Wearing a condom, or having your partner wear one, is vital to protect against STDs, STIs, and unplanned pregnancies. Unfortunately, condoms are not invulnerable to damage, and there are plenty of things you can do that will impair their ability to work effectively.
Here are just five common causes of condom failure.
1. Incorrect Storage
Condoms need to be stored correctly if they are to remain effective. This means placing them in a cool, dry place and not exposing them to direct sunlight. Condoms can be quite sensitive to both heat and light, which can make the condom drier and more brittle, thereby increasing the chances of tearing. Additionally, don't carry a condom around in your wallet. That might be fine for a night if you expect to get lucky, but keeping a condom in your wallet for weeks or months at a time will expose it to regular stress.
2. Using the Wrong Lubricant
A bit of extra lubrication can be fantastic, but you need to make sure you use the right sort. Water-based lubes are ideal, but you want to avoid oil-based products since they can damage the latex of the condom. This can cause a small amount of sperm to leak through. If you're using a lubricant that has been specifically designed for use during sex, you should be fine. If you're using an oil or cream that isn't designed for use during sex, you might need to worry.
3. Going Beyond the Expiration Date
It can be tempting to go beyond the expiration date given on your condom, but this can easily lead to breakage. Once the expiry date is reached, the latex will begin getting harder and any spermicidal lubrication will begin to lose its effectiveness and start to break down. This won't just increase the likelihood of breakages – it will also make wearing the condom far less comfortable.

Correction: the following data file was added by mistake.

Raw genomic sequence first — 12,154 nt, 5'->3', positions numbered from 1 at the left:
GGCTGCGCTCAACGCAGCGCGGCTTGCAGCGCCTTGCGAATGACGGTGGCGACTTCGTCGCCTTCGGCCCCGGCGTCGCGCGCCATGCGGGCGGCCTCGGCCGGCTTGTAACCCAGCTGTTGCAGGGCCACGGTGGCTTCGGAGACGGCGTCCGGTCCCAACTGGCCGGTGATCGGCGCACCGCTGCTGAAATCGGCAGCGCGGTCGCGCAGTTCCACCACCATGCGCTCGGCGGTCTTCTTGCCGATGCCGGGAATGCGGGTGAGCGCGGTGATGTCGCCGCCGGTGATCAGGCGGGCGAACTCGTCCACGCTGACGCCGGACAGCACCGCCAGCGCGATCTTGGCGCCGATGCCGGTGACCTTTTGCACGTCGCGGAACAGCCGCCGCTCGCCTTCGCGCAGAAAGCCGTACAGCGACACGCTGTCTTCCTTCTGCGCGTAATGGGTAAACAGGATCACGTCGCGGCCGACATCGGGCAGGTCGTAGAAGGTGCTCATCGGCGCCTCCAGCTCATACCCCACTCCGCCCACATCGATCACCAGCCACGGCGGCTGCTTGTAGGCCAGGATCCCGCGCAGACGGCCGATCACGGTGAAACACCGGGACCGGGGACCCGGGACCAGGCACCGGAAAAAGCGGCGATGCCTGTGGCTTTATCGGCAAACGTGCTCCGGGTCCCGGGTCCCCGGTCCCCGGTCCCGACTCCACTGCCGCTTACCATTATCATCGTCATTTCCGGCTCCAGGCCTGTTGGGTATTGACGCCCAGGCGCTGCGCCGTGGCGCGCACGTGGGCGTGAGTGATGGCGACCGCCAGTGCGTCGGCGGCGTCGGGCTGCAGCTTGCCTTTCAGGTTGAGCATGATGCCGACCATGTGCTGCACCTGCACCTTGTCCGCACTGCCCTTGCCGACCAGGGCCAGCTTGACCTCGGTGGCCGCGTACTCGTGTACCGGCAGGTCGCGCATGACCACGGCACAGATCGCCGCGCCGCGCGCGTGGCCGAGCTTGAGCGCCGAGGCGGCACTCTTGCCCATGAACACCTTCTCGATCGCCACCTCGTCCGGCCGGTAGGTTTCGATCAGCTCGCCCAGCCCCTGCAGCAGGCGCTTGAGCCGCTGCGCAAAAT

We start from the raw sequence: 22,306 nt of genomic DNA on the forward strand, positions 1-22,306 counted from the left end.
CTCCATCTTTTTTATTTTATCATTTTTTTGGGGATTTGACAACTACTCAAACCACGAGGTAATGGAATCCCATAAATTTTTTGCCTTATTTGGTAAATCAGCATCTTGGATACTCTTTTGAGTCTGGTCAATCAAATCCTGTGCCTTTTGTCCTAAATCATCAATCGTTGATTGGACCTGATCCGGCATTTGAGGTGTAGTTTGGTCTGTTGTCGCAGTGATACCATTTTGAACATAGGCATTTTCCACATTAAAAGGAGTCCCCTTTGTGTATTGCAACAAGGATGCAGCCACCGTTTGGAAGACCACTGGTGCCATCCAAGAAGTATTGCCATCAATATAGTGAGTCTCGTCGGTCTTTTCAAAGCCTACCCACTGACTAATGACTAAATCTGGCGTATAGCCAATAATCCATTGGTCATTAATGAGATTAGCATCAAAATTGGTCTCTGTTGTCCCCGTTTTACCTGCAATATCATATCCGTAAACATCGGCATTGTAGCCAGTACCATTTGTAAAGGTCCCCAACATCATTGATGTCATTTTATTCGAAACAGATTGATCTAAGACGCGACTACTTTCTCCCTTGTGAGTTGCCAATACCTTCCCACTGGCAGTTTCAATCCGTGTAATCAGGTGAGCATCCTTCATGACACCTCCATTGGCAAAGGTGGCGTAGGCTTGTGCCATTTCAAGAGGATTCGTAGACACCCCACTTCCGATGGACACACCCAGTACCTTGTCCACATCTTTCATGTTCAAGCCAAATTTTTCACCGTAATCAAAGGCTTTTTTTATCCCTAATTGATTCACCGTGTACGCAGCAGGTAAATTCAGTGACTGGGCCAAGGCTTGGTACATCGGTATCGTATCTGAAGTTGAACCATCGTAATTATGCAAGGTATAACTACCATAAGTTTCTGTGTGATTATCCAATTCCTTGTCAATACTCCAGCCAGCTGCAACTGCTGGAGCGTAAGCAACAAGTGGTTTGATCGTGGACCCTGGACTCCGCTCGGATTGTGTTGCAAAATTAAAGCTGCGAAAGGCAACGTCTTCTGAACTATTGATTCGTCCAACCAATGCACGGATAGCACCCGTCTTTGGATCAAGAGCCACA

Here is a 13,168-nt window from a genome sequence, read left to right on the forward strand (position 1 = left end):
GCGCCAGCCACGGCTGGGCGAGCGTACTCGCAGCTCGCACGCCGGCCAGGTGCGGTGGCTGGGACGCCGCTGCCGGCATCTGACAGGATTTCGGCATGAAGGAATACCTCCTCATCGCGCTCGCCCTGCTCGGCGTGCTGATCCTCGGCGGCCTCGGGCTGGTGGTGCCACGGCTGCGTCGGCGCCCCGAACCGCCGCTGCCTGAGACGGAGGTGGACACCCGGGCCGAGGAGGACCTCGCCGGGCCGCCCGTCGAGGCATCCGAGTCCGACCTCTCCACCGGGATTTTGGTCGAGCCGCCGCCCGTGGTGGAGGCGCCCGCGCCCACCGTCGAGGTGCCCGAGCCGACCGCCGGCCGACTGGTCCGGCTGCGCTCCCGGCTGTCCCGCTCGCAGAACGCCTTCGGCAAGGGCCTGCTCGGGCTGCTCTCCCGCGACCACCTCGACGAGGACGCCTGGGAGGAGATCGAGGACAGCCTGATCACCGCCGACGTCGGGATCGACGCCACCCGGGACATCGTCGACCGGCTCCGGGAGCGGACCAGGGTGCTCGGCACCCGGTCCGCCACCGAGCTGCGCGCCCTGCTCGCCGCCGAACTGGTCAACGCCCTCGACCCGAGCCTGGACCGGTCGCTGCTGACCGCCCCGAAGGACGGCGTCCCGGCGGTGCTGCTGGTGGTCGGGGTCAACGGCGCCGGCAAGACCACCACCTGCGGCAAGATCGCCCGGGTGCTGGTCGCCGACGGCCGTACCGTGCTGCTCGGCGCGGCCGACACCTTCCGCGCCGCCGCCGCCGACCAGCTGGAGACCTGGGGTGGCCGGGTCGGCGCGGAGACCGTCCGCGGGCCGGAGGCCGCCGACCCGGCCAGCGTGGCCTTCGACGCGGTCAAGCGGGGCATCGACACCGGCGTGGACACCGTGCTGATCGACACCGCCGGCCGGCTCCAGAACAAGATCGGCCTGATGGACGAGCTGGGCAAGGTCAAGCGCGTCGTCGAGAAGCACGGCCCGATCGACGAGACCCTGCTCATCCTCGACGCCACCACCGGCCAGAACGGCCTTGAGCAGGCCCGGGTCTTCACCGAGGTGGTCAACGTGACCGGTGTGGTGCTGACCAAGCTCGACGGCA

4. Not Leaving Space at the Top
Putting on a condom might seem easy, but mistakes can be made. One of the most common issues is failing to leave space at the tip to catch the sperm ejaculated during orgasm. Try leaving around half an inch to make sure that there is enough room for the sperm to be caught. If there is no space at all, the sperm might leak out.
5. Exposure to Sharp Objects
Most people understand that condoms shouldn't be exposed to sharp objects, then they open up the packaging with their teeth or with a pair of scissors anyway. It might seem fine, but even the slightest nick in the surface of the condom can cause it to break; alternatively, a small hole may be created that neither sexual partner notices. Always open the individual package by hand at the tear-strip provided.
If you think you may have contracted an STD, STI, or think you may be pregnant, you can go to a sexual health clinic.